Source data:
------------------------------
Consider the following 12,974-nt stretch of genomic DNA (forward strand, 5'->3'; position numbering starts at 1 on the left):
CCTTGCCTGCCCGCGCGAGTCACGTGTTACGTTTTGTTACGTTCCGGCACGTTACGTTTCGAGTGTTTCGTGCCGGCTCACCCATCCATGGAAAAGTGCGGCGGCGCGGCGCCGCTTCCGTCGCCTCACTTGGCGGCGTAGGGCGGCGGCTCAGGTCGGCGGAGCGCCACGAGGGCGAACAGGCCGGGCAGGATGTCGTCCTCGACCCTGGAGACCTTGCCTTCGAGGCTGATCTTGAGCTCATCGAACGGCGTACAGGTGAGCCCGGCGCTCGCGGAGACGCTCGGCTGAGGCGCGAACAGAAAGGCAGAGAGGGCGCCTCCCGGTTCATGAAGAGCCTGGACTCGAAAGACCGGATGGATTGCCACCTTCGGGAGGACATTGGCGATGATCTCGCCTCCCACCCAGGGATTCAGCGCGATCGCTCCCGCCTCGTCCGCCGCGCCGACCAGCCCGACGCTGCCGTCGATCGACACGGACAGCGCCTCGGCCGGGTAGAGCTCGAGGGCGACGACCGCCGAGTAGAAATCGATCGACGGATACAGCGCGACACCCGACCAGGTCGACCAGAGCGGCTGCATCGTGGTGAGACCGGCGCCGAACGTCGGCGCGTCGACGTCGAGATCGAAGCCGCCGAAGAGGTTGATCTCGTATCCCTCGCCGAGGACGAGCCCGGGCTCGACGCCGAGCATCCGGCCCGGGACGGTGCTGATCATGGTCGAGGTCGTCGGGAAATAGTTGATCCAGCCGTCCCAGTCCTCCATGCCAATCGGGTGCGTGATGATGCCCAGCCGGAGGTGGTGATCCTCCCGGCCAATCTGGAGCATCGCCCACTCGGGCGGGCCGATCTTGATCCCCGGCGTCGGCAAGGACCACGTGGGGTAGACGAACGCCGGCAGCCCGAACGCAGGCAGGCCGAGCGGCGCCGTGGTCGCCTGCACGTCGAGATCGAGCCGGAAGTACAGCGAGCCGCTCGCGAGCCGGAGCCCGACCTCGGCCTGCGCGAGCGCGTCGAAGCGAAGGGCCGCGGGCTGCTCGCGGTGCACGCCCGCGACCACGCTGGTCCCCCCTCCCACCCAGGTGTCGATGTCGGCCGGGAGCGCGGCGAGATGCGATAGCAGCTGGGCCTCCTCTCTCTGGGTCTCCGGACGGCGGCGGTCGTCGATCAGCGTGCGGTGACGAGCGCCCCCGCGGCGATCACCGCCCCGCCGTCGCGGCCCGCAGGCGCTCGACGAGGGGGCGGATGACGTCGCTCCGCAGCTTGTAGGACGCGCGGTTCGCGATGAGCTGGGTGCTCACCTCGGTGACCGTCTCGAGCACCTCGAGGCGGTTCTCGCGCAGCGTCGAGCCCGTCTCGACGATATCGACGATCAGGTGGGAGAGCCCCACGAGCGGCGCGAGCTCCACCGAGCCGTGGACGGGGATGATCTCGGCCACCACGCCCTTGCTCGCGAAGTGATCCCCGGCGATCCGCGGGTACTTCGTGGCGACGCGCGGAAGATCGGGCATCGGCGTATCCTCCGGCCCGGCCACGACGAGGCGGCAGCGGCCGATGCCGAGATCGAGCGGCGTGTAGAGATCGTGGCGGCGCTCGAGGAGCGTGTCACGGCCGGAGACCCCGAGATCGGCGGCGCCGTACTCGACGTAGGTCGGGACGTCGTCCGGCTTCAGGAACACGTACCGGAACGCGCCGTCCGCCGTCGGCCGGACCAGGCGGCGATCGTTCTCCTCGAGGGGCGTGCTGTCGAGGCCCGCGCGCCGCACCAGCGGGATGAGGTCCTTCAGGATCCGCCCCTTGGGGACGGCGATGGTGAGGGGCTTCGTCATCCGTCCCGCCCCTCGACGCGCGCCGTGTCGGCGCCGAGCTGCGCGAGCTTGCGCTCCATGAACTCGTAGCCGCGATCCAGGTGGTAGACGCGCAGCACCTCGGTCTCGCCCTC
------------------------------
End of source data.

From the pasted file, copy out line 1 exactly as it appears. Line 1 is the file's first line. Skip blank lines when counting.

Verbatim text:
Consider the following 12,974-nt stretch of genomic DNA (forward strand, 5'->3'; position numbering starts at 1 on the left):